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A Grief Lived

“How lucky I am to have something that makes saying goodbye so hard.” Winnie The Pooh.

This is how it happened, Okha. November 12, 2014. I am chatting with Ozoz about a dessert table for the wedding. Discussing macarons, I think. And candy buffets. Then Daddy calls. And he calls me Osemhen. Not Ose. Osemhen. In a tone that makes me feel like I am about to be scolded. You know that tone. And he asks me where I am. And I am afraid. Because he already knows I am at work. I’m at work. I force cheer into my voice. We are both prevaricating.

I have some bad news. I think I asked, what? And he says Okhafo is dead. I think I heard someone sob in the background.

I stand from my chair. Suddenly the air in the office building isn’t enough and I need to get outside. I tried, Okha. I almost make it. But my legs crumple at the door. I cannot stand and I cannot push the door open.

Our horror stares at me and yells into my face.

We have been here before. It is your horror. My horror. The horror.

My God.

The Holy Cross Cathedral

The Holy Cross Cathedral

We booked mass at Holy Cross yesterday for your anniversary. Rather, we tried to book mass. The parish office told us we were 3 months late. Masses are booked way in advance. Can you imagine? 3 months’ advance notice so they could read your name out loud before mass. With a bit of pleading, we got your name on the intentions’ list for December 13. Lol.

12242143_10205373536561943_1851719989_nWe didn’t let that deter us, though. We went for the mass that was said for other people and we added your name in our hearts. We prayed for you. I found this picture of you from the last time we went to Lekki Leisure Lake. I’d forgotten about that day. I’d forgotten we took pictures. I’m wondering now if I ever sent these ones to you.

We wanted to go to the cemetery as well but I had a hospital appointment. We’ll still go. I wanted to eat a shawarma and an ice cream sundae in your honour but we decided to spend the evening with Daddy instead. We needed to be together. To pray together. To laugh together. To grieve together. It’s been a long year. But God, we miss you. It’s acid in our veins. It’s fire in our hearts. I still have our Whatsapp messages. They still make me smile.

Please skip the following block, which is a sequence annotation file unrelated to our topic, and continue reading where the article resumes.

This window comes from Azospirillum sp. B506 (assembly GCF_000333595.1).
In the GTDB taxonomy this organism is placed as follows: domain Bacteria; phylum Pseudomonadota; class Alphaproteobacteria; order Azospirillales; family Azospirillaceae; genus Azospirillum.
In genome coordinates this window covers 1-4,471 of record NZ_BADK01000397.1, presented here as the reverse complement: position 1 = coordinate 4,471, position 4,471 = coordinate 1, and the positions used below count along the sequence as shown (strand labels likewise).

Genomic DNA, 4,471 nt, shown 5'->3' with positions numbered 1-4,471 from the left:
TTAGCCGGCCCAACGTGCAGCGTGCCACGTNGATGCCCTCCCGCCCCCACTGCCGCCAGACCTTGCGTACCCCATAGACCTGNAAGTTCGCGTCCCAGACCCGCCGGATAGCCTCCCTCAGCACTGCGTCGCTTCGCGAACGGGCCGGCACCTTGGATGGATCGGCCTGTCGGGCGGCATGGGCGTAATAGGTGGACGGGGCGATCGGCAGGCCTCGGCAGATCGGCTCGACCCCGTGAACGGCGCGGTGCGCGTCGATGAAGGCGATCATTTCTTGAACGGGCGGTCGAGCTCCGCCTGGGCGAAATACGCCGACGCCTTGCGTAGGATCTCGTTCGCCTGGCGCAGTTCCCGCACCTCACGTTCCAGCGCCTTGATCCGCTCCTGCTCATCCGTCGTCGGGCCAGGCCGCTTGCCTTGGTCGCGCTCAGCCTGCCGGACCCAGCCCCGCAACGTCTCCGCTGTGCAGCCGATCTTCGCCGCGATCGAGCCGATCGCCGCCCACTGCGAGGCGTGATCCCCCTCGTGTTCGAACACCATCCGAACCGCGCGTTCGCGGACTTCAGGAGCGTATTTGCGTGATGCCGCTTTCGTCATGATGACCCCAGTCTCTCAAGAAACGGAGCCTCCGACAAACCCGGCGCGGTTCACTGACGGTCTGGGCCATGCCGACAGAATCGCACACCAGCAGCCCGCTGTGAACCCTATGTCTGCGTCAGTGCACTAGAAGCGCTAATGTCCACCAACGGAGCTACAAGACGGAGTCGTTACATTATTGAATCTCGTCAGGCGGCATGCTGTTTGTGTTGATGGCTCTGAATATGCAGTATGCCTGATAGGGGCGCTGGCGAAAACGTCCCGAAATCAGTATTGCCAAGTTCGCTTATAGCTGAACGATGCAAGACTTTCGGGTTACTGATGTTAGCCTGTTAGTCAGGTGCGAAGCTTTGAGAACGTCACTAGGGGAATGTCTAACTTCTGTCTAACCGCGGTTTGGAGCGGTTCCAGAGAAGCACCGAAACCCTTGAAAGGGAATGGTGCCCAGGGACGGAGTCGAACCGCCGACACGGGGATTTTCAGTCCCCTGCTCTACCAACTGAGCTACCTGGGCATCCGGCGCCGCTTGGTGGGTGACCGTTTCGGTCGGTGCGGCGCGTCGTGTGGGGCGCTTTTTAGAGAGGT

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Condolence Card by Emily McDowell.

The first two lines in C.S. Lewis’ A Grief Observed go, “No one ever told me that grief felt so like fear. I am not afraid but the sensation is like being afraid.”

Grief is many things. It feels like fear. It feels like anger. And guilt. And laziness. No, I just want to lie here. I’m fine, really. No. I don’t feel like going to work.

Losing someone is never easy. But there are friends and family who make it a little easier. The ones who are so authentic, it’s disarming. I’m sorry I didn’t call, Ose. I was scared and I didn’t know what to say. The ones with long hugs. The ones whose eyes and hearts reflect your sorrow so hard, it hurts to look at them. I’m here. You’re not alone. Shall we go off to a corner and cry together?

My sister calls me, sobbing. “I know I should be strong, Ose but I can’t.” And I have to sternly remind her, “You don’t have to be strong.” And I want to punch the people telling her to be strong. You be strong!

How can you believe in a God who lets bad things happen?

I don’t worry about losing my faith. I could never be atheist or agnostic. I’ve seen too much, and felt too much. God is real. Very real. But I worry about believing bad things about God. I worry about cynicism and despair. My fear is not that there is no God. My fear is that He’s there and my pain, your pain, our pain means nothing to Him. But it does matter to him. My experience this year has been that when I ask him to take the hurt away, He does. He sends me friends, He sends me surprises, He hides messages in nature that I sometimes laugh out loud at.

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Condolence messages that don’t condole

  1. The Devil is trying to steal your joy and he will not win. (I don’t care to know the Devil’s plans and failures, at the moment.)
  2. My Pastor died last week too. (I’m sorry, what? Is this the Pain Olympics? This comment can be helpful as a way of letting me know that I’m not alone in grief, it’s part of the human condition etc. But when you launch into a eulogy about said Pastor, no. Please. No.)
  3. What doesn’t kill you makes you stronger. (Can we at least agree that it hurts like hell?)

15 Comments

  1. Notey A says